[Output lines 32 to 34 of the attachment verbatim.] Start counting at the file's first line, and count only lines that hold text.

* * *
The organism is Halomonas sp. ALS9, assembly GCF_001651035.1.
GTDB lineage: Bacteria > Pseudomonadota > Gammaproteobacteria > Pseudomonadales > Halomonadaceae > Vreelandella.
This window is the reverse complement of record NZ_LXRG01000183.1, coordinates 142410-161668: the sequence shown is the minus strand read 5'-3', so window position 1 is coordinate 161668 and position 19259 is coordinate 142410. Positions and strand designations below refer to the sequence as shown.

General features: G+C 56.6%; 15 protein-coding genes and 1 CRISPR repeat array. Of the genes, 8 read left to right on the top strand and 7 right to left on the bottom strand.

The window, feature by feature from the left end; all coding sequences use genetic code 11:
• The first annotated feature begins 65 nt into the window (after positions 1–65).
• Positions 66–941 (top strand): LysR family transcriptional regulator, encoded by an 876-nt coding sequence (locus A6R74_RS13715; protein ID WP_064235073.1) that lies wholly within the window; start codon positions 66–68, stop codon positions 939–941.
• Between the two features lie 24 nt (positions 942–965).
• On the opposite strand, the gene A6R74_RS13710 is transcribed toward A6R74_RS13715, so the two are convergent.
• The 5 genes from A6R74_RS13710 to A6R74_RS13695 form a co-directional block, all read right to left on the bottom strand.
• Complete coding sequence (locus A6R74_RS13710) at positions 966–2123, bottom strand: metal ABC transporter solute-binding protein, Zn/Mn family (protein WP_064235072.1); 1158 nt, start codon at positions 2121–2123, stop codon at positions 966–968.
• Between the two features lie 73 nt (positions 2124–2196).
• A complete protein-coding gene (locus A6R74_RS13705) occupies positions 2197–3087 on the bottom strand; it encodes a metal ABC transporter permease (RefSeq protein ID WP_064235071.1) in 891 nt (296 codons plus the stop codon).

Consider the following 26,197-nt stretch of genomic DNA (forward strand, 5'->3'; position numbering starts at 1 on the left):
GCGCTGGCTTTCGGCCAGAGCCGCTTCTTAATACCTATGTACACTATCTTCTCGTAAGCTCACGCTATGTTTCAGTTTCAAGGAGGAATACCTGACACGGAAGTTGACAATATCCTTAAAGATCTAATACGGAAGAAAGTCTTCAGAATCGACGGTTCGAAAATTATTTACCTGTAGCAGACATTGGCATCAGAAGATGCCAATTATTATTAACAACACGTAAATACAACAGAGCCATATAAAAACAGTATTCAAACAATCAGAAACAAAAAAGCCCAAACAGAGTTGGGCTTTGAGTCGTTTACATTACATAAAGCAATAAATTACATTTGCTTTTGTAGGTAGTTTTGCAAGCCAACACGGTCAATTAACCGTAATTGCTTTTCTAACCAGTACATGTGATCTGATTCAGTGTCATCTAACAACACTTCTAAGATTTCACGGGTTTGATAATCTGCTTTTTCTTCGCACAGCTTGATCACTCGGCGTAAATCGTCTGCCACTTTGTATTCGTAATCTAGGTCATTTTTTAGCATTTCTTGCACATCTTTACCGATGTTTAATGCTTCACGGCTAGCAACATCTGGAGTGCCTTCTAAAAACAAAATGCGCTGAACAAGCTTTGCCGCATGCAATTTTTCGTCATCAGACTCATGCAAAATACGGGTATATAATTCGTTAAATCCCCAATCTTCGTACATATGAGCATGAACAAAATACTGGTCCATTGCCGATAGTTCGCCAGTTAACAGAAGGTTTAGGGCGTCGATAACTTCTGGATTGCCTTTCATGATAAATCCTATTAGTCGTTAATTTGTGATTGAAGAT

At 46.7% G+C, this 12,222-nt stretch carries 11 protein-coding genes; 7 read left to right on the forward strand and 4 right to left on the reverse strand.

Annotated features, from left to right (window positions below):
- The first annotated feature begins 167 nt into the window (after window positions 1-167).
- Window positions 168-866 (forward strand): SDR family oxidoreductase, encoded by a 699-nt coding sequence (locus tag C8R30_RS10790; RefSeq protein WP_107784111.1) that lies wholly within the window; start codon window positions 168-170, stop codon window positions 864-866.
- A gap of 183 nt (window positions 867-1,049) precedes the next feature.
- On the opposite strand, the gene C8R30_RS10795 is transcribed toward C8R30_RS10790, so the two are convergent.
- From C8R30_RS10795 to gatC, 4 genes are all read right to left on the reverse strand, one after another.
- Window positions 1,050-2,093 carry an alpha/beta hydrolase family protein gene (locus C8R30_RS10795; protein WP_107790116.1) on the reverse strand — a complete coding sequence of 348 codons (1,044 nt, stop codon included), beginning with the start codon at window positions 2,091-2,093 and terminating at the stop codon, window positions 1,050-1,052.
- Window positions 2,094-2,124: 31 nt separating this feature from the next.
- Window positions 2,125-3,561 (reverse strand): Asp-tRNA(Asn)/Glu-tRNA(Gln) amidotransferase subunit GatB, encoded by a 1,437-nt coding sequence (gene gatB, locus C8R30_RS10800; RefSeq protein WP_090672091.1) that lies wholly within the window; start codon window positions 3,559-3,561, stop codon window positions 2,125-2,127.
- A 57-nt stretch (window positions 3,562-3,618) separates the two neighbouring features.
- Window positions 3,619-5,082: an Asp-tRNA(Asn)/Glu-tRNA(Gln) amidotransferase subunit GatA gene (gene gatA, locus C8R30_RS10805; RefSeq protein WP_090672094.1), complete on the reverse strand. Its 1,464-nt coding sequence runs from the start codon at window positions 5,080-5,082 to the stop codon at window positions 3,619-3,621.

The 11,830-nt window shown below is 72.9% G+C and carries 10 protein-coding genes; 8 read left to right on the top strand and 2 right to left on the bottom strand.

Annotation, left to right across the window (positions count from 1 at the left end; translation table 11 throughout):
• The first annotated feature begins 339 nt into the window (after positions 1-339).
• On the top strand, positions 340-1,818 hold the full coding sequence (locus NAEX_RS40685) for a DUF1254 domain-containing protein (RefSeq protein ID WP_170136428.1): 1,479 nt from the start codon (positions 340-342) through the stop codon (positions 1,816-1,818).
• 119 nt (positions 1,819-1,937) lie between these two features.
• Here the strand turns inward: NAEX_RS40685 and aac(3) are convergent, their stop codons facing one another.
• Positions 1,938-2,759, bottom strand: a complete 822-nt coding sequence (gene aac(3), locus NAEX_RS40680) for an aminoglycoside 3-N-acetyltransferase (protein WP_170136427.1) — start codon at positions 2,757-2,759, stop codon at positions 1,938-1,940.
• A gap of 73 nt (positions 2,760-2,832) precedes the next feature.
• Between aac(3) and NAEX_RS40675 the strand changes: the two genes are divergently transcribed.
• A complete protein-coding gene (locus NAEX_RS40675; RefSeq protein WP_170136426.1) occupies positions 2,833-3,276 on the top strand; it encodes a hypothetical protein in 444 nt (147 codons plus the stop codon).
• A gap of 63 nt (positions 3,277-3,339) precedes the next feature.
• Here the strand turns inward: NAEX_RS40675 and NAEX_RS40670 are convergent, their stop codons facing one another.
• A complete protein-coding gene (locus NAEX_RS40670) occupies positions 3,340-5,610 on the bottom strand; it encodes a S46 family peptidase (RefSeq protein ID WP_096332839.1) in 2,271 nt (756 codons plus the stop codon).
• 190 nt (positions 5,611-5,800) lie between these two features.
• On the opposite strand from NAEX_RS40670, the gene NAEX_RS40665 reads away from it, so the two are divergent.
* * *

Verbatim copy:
• 119 nt (positions 1,819-1,937) lie between these two features.
• Here the strand turns inward: NAEX_RS40685 and aac(3) are convergent, their stop codons facing one another.
• Positions 1,938-2,759, bottom strand: a complete 822-nt coding sequence (gene aac(3), locus NAEX_RS40680) for an aminoglycoside 3-N-acetyltransferase (protein WP_170136427.1) — start codon at positions 2,757-2,759, stop codon at positions 1,938-1,940.